When we mentioned that the animated short film was closest to poetry, Jiazi Saves the Deer was a good example, not only because it used a poetic narration, but more importantly, it created a lyric atmosphere. Yi Zhi Xie is an adaptation of the same-name Sichuan Opera comedy. It is one of the classics of Chinese puppet animations. The play is completely refined and vivid. There is no doubt that a mature drama also provides an excellent basis for the adaptation or reference of animated short films. Sometimes, the drama itself can also be used as an expression of animation art. The short film Zhang Fei Shen Gua used the style of folk shadow play. The dialogues of Chinese opera in The Proud General and The Sage of Mount Lao, the melody, and the music fully embodied the characters and enhanced the interest and appreciation of the animated short film.

Still of The Adventures of Sloppy Kings, 1987

For an animated short film, it is no longer a pure visual art, but a new integrated art that is visually and audibly combined and felt through a variety of senses. It is more in line with the desires and laws of people to perceive the objective world.
After graduating from the Academy of Fine Arts, he has worked as image design, script writer, director, writer, and also served as a judge of Chinese Golden Rooster Awards twice. Those experience pushes Ling Shu to see an animated short film from various angles. As an animation filmmaker, he deeply felt the hardships and pains during the creation, and the praise and regret from his success and failure. This time, we invited him to appreciate, analyze, and discuss the creation of short films from the perspective of the practitioner.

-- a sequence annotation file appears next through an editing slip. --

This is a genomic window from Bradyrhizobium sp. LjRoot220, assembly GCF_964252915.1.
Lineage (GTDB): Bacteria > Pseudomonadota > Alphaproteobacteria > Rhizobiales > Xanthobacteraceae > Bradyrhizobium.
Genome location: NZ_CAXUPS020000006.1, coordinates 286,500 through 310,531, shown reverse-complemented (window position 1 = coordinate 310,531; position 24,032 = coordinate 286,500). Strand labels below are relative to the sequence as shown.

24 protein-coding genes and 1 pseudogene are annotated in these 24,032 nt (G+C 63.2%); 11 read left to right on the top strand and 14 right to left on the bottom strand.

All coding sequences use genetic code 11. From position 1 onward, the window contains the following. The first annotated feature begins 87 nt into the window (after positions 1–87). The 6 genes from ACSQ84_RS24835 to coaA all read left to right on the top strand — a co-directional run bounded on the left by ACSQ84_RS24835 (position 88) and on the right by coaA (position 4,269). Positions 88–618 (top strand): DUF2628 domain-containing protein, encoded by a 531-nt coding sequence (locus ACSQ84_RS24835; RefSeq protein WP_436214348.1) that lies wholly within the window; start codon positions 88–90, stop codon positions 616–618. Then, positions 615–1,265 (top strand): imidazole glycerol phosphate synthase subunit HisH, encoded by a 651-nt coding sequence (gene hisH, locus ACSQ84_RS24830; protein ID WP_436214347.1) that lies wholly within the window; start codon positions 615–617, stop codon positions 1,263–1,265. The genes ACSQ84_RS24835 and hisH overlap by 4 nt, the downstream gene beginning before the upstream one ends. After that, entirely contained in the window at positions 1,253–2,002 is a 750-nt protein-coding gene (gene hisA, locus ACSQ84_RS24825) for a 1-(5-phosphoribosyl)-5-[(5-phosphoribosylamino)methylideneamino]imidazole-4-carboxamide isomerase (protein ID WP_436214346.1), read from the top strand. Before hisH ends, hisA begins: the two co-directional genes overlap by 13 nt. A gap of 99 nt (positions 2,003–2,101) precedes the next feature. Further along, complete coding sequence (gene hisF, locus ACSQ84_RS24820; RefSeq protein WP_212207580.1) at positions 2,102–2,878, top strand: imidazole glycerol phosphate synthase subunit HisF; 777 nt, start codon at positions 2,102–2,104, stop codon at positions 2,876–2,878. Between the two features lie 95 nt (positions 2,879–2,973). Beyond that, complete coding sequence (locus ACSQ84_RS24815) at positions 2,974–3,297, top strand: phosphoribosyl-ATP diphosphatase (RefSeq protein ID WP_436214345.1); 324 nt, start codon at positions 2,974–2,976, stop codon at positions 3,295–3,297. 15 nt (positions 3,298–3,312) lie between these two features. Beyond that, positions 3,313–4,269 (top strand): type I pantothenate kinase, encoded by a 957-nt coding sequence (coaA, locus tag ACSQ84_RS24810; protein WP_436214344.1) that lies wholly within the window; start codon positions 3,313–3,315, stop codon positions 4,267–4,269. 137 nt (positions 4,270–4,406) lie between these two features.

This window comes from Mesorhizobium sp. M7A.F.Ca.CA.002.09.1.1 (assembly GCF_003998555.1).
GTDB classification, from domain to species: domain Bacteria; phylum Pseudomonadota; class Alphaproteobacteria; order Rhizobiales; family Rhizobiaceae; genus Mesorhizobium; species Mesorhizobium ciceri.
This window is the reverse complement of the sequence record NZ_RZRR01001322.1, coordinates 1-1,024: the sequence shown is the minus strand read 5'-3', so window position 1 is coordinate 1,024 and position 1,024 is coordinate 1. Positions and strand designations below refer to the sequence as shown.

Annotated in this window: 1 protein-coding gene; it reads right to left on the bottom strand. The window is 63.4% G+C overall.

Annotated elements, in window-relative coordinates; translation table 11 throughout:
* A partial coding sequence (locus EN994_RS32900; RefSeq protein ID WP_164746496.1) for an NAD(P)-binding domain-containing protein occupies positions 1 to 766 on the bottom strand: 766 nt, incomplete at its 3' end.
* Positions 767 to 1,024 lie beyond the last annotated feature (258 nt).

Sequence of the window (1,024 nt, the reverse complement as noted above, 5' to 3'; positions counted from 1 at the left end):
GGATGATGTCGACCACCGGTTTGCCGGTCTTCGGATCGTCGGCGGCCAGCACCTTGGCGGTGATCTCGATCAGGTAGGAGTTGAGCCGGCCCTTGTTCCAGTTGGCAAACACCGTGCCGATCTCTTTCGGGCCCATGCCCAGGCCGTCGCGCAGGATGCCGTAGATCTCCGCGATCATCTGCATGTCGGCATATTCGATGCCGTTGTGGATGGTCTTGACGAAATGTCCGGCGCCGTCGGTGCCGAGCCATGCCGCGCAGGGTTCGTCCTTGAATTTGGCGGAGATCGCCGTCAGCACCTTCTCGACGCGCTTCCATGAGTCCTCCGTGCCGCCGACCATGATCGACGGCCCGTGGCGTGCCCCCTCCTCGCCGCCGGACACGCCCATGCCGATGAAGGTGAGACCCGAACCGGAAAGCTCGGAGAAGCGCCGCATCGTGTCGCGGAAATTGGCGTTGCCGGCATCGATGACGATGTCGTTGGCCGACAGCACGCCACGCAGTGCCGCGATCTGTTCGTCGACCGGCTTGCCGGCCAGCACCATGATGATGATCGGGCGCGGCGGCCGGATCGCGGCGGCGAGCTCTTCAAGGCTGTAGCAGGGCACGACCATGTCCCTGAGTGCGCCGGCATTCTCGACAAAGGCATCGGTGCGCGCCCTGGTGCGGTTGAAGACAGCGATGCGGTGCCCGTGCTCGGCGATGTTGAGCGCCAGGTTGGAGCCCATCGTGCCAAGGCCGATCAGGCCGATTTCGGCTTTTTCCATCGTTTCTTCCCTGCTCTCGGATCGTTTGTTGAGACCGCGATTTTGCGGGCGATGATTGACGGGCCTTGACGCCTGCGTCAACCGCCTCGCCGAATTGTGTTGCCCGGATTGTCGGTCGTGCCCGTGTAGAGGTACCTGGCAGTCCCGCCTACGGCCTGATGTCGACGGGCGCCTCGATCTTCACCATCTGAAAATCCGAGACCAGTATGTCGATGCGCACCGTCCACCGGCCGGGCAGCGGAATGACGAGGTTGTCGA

Guest

Guest

Ling Shu, National 1st Level Screenwriter. In 1964 he entered the Shanghai Animation Film Studio. He successively served as a image designer, screenwriter, and director. Member of Chinese Writers Association, Chinese Film Association; director of Chinese Film Literature Society, China Animation Society.

Writing Scripts for:
Film: Snow White and Frog Prince (China-Germany co-production);
Series: The Tales of Effendi, Journey to the West, Jin Jin and the Panda Patrol (China-America co-production), The Adventures of Sloppy Kings, Tai Kong Fan Dian, Shi Er Sheng Xiao, Mo Gui Xin Pian, Jing Wei Tian Hai, Cong Ming De Ben Xiao Zhu, etc.
Art short films: Xi Gua Pao, Fishing the Moon from the Pool, A Fan Ti Zhong Jin Zi, Nüwa Mends the Heavens, Wu Po E Yu He Xiao Gu Niang, The Sage of Mount Lao, Zha Meng Yu Wo Niu, Bai Niao Yi, Mei Jian Chi, Yao Shu Yu Song Shu, Sen Lin Li De Jin Yue Liang, The Monkey Fishing, Sun Moon Lake, Hai Li Bu, Song Shu Li Fa Shi, Meng Huan Hua, Kong Long Dan, etc.
Director of Mei Jian Chi
Served as the judge of Chinese Golden Rooster Film Awards twice

Also published several novels, tales and one-act plays.